Lawmakers from both sides of the aisle are backing a number of bills that would limit how law enforcement tracks Marylanders with drones, automatic license plate readers and by accessing email accounts and cellphones.
The package of bills, promoted by the American Civil Liberties Union of Maryland in the wake of national privacy concerns regarding government surveillance by NSA, was announced at a press conference early Tuesday.
One piece of legislation proposed would require law enforcement to get a warrant before they track someone using their cellphone. One proposal would impose limits and regulations on aerial surveillance, protecting against police using drones for "fishing expeditions," the ACLU said.
Other legislation in the package would require police to get permission from a judge before intercepting emails and impose limits on the use of automatic license plate recorders.
"These technologies have legitimate law enforcement purposes but, in the absence of any rules governing their usage, they are fast becoming tools for routing mass tracking and surveillance," said Sen. Jamie Raskin, D-Montgomery, in a statement. "The government simply must not snoop into our email, spy on us with drones, or track us using our cellphones without a search warrant."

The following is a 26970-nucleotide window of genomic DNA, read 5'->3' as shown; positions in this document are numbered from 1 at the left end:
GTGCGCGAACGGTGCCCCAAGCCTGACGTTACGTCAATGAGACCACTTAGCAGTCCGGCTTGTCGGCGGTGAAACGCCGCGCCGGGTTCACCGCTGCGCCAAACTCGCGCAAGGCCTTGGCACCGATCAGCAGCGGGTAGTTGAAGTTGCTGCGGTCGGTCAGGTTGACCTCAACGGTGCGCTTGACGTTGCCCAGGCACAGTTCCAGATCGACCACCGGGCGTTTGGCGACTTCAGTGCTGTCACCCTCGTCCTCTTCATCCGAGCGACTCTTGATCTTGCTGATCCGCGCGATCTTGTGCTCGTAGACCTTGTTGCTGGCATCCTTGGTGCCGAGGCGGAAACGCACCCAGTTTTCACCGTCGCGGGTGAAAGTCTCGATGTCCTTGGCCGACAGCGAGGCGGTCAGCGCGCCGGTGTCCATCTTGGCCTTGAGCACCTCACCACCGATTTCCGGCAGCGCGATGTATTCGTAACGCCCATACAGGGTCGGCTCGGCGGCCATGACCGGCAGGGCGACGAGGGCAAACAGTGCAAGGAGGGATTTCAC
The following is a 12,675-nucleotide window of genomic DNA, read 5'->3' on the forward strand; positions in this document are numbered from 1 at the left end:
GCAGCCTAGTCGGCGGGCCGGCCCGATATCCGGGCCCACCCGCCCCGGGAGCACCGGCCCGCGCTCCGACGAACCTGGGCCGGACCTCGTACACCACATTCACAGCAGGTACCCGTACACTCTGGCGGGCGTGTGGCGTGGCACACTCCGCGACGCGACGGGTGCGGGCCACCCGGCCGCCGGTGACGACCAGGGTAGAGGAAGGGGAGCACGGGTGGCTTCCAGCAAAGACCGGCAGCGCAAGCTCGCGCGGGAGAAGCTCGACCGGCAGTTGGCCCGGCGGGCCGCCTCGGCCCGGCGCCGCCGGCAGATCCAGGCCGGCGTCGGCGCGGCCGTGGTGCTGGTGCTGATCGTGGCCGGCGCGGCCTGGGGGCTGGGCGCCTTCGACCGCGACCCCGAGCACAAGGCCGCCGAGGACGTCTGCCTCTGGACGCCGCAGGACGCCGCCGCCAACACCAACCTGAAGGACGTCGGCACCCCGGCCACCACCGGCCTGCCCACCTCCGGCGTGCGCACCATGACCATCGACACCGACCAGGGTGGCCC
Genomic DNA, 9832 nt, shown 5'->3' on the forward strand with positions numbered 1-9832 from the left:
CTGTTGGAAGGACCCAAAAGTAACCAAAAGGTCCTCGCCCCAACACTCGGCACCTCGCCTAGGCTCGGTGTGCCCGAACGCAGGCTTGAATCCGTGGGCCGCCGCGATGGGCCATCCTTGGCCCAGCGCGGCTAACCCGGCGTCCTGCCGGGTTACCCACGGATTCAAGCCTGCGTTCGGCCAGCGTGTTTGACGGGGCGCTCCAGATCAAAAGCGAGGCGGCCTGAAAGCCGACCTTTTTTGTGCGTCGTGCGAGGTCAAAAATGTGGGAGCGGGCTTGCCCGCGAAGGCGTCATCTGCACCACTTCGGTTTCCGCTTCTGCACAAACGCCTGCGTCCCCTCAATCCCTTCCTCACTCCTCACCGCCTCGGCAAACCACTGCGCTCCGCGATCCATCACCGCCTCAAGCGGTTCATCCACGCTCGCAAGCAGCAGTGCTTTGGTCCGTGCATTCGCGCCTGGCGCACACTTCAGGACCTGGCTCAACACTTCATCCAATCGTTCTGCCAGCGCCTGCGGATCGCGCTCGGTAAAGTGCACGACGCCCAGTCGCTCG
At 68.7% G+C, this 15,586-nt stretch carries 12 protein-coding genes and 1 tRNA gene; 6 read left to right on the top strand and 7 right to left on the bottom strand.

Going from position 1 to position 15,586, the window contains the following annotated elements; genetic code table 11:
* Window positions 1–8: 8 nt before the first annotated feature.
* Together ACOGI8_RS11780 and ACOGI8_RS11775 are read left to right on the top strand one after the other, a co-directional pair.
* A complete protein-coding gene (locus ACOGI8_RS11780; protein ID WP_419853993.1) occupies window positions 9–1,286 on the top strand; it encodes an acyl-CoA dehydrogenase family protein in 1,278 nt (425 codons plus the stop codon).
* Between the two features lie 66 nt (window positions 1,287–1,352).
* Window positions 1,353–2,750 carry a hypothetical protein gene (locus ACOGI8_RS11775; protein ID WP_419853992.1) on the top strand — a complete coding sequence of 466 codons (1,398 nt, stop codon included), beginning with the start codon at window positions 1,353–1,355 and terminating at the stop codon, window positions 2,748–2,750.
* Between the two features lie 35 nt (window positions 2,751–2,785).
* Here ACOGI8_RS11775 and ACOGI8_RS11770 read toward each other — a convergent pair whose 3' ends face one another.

The ACLU is pushing for a wide variety of legislation during the 2014 General Assembly session, from the full decriminalization of marijuana to state funding for the expansion of pre-kindergarten education for at-risk children.
But one of the group's top priorities is the privacy package.
If passed, the bills would not limit the federal government's abilities to track Marylanders. But it would be a start, they say.
House cosponsors of the bills also include Dels. Alfred Carr, D-Montgomery, Samuel Rosenberg, D-Baltimore City, Michael Smigiel, R-Caroline, and Jeffrey Waldstreicher, D-Montgomery.
The Anne Arundel County Police Department did not immediately respond for comment on its position on this package of bills.